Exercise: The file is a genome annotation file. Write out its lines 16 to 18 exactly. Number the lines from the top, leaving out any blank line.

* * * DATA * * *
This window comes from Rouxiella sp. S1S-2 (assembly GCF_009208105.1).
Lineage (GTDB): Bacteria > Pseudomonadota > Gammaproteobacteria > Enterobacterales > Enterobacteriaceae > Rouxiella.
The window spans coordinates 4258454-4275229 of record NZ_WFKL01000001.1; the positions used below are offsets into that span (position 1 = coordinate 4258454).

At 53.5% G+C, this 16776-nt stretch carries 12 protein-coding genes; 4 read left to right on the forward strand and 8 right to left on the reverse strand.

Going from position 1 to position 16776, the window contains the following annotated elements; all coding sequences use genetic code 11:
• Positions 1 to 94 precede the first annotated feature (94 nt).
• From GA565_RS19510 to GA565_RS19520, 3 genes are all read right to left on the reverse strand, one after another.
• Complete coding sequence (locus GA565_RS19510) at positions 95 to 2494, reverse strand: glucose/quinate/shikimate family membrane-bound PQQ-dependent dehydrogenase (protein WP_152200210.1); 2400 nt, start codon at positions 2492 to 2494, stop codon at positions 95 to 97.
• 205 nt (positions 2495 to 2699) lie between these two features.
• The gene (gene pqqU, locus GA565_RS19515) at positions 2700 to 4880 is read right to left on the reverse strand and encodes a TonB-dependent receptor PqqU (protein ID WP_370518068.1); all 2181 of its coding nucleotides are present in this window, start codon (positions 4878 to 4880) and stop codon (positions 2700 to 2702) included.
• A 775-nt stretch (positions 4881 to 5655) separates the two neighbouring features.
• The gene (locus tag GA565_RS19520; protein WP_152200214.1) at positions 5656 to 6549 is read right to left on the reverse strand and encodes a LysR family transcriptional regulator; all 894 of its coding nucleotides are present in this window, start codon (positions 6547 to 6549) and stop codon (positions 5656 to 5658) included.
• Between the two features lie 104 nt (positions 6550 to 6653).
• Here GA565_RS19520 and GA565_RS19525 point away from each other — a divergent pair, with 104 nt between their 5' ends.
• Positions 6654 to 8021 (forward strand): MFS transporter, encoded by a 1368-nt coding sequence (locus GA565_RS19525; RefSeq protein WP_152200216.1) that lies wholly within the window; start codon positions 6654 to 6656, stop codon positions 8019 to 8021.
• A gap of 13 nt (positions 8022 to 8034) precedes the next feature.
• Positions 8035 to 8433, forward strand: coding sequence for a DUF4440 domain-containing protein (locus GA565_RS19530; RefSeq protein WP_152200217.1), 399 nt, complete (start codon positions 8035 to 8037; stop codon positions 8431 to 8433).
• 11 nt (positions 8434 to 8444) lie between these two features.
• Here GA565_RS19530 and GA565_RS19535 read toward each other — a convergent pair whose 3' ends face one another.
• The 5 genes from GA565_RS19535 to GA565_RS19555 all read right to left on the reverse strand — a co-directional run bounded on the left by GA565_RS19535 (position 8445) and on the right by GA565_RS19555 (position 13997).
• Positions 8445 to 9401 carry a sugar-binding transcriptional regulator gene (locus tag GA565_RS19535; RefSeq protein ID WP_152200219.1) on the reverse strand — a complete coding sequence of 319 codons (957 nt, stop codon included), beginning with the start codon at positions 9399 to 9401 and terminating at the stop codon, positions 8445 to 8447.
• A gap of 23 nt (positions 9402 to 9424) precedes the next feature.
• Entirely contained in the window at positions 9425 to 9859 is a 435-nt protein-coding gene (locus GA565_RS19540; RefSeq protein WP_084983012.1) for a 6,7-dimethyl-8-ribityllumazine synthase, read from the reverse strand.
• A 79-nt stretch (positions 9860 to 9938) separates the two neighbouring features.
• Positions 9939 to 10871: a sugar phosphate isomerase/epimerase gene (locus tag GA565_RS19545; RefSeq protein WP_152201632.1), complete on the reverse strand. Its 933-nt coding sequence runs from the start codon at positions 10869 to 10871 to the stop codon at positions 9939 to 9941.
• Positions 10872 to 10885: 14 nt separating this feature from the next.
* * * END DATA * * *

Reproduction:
• A gap of 13 nt (positions 8022 to 8034) precedes the next feature.
• Positions 8035 to 8433, forward strand: coding sequence for a DUF4440 domain-containing protein (locus GA565_RS19530; RefSeq protein WP_152200217.1), 399 nt, complete (start codon positions 8035 to 8037; stop codon positions 8431 to 8433).
• 11 nt (positions 8434 to 8444) lie between these two features.